Continuing the theme of morality, Michael Shermer's talk also examined morality, asking where we can look for transcendent morality in a universe of "blind, pitiless indifference." Shermer is the founding publisher of Skeptic magazine, the Executive Director of the Skeptics Society, a monthly columnist for Scientific American, and an adjunct professor at Claremont Graduate University and Chapman University. He began by looking at the "Ask God" principle, pondering if God doesn't decree it immoral, is it moral? This stems from the belief common among some devoutly religious individuals that without God, there would be no morality. Shermer's point was that we cannot look to God for our moral guidance, for example rape is not prohibited in the Bible. Does that make rape moral? Shermer stated that morality is a product of natural law, evolution, and that it is neither universal nor relative.

So what makes right or wrong? Shermer's approach is a provisional morality: that which applies most of the time for most people. Use an "ask first" principle. To find out if an act is right or wrong, ask the person being acted upon. His go-to example was female genital mutilation. If you ask the person and they object, then it is most likely immoral. While there are exceptions to this, he stressed that it applies most of the time. He cautioned against "lifeboat ethics" like the trolley dilemma above, saying that they are artificial and do not reflect how choices are made in real life.

If we want to know whether we have made moral progress, Shermer again said to ask those affected if they are better able to flourish. According to him, we can make progress through democracies (leading to increased peace and personal flourishing) and increased intelligence and education (with less crime and more cooperation). Science, he said, is a tool toward a more moral society, and that an empirical approach must be an added tool beyond merely philosophy.

Dialogue: What Is the Role of Science in Morality?

The last presentation before lunch was a discussion, moderated by Julia Galef, between Massimo Pigliucci and Michael Shermer on the role of science in morality. Pigliucci began by noting that while science does have a role in ethics and moral decision-making, its role is more limited than philosophy. The counter was that science can show us how to become more moral; we can empirically test ethical claims and find out if what we think is ethical really is. But, said Pigliucci, what if the issue is not empirical? Science cannot test every ethical claim.

Getting back to the "ask first" principle brought up by Shermer during his talk, Pigliucci pointed out that this is culturally dependent. For example, if you asked a slave if slavery was a good condition and allowed the slaves to flourish, many might very well answer that yes, it is good. Shermer's reply was that, "they don't know any better." The slaves simply aren't aware of other choices. This, to me, was Shermer's weakest point. It struck me as incredibly paternalistic and seemed to undermine his own "ask first" principle. After all, if you ask the person being affected by a moral decision, they say it is okay, and you simply respond, "Well, they just don't know any better," then what's the point in asking?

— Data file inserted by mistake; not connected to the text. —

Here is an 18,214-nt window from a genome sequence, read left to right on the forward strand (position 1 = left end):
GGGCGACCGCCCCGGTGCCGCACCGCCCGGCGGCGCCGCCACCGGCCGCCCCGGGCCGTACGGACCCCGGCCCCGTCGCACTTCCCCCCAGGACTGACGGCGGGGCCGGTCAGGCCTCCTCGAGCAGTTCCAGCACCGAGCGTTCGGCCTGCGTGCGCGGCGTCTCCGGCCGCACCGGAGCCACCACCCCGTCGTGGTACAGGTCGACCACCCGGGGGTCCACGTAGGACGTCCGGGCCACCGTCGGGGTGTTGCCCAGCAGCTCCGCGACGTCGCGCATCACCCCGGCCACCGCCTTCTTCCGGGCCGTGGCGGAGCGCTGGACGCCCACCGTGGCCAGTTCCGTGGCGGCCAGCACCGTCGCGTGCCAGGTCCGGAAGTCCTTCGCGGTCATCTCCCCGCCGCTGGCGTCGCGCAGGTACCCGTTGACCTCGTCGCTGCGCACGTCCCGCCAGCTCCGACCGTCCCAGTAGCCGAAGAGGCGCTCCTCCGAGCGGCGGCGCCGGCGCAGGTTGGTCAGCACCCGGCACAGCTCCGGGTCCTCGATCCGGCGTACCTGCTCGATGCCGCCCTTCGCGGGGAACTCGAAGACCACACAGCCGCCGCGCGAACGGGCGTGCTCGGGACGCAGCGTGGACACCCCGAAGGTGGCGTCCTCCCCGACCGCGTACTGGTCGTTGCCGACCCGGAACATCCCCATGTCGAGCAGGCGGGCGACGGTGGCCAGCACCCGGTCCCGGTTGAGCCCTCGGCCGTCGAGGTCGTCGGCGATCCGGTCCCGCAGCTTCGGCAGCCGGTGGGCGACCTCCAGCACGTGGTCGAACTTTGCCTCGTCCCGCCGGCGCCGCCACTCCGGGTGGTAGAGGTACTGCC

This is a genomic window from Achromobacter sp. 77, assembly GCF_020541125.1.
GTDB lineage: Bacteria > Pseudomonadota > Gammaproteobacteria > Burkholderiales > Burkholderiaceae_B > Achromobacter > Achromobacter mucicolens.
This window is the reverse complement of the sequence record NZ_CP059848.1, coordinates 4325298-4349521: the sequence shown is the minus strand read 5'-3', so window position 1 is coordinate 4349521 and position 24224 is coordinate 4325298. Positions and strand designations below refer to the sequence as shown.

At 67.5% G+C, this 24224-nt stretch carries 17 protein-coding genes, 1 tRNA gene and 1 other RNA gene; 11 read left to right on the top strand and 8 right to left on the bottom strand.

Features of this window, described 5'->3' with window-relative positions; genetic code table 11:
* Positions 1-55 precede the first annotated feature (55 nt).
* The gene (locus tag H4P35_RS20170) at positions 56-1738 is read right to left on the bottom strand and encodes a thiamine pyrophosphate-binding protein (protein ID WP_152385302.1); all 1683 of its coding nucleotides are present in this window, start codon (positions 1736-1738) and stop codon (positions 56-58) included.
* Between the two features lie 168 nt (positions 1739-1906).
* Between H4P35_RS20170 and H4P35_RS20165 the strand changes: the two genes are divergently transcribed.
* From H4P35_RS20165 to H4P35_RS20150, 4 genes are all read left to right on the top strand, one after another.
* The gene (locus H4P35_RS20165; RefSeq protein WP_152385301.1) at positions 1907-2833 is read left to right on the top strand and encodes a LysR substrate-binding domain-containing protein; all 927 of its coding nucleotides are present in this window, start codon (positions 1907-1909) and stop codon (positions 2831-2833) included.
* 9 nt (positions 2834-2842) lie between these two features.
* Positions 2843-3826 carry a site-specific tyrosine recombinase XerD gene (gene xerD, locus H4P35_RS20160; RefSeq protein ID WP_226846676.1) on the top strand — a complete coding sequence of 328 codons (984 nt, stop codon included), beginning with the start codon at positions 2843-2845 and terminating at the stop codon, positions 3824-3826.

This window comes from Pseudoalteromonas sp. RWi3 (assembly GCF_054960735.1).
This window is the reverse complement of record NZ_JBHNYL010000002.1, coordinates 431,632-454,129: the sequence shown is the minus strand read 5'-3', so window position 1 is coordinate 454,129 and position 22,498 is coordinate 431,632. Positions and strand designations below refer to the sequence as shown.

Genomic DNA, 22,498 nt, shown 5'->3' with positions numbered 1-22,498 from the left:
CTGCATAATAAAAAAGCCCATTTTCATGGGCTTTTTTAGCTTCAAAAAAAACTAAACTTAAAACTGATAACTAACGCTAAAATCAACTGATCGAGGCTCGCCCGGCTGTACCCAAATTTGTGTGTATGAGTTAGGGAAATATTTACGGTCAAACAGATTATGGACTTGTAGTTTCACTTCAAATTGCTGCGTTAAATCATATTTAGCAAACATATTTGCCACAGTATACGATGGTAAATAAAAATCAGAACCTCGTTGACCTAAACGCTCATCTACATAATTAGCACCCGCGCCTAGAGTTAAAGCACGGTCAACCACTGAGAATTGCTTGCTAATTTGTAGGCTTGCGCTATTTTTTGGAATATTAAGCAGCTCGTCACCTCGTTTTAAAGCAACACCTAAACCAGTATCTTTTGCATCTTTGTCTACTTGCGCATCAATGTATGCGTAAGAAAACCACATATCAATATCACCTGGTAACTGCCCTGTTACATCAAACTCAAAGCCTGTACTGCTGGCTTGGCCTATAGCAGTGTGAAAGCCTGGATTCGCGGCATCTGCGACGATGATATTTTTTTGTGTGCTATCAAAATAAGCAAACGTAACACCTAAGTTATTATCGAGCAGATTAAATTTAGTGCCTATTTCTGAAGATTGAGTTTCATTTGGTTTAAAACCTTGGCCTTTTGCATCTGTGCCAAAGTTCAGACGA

The conversation then came back to the example of female genital mutilation. Pigliucci argued that the morality extended beyond merely asking women and girls, stating that it is unethical because beyond being arbitrary, forced and unwanted, there is no benefit at all to the individual. It is more than just because there is pain. He compared this to surgery on a child. If you asked, the child is most likely going to say that it is wrong, because it hurts. But empirically, it is beneficial to the child. So, even though it may be forced or unwanted, it is still ethical to do the surgery.

Pigliucci also pointed out that science is not always morally progressive. Science has justified racism and eugenics, for example. But he pointed out very strongly that no one is arguing that science is irrelevant. This (the idea that science is irrelevant) was the straw man that I think Shermer was arguing against. Both agreed, however, that individual flourishing is central, but they differed on how to reconcile people who are not concerned. Shermer's approach was to put it to a vote and see what happens, repeating as necessary. The flaw with this, I think, is the potential for the majority to oppress the minority. Eventually, the moral course may come out. Pigliucci's suggested course was to talk to people. Convince and persuade them. That, he feels, is where science can play a larger role, as a tool to back up one's philosophical points.

In the end, I felt that Pigliucci did a much better job making his point than Shermer did. The discussion is available online if you are interested.

The Skeptic's Guide to the Universe Live

After a quick lunch with Vijay Dewan, executive producer of the film The Revisionaries, who I met at my first NECSS two years ago, it was time for the live recording of The Skeptics Guide to the Universe, episode 404, with guest rogue Cathleen Carr. As Steve notes in the opening, the live recording of SGU is the annual memorial episode remembering Perry DeAngelis, one of the founders of the SGU. I won't go into the details of the podcast, other than to mention that they had a number of memes created by the cast. Sadly, I haven't been able to find them online. At any rate, I urge you to go listen to the podcast, if you don't already.

Panel: Storytelling for Skeptics (Why the Best Story Wins)

As the next panel began, I had a bit of a coughing fit from a cold I was getting over and had to step out of the theatre, so I can't really say anything about this presentation. From what I heard from others, it seemed to be pretty straightforward, reminding us that being able to tell a good story, to get the reader or listener emotionally involved, can often be more important than the scientific point we want to make. Data is all well and good, in other words, but it doesn't really matter if you can't engage the person.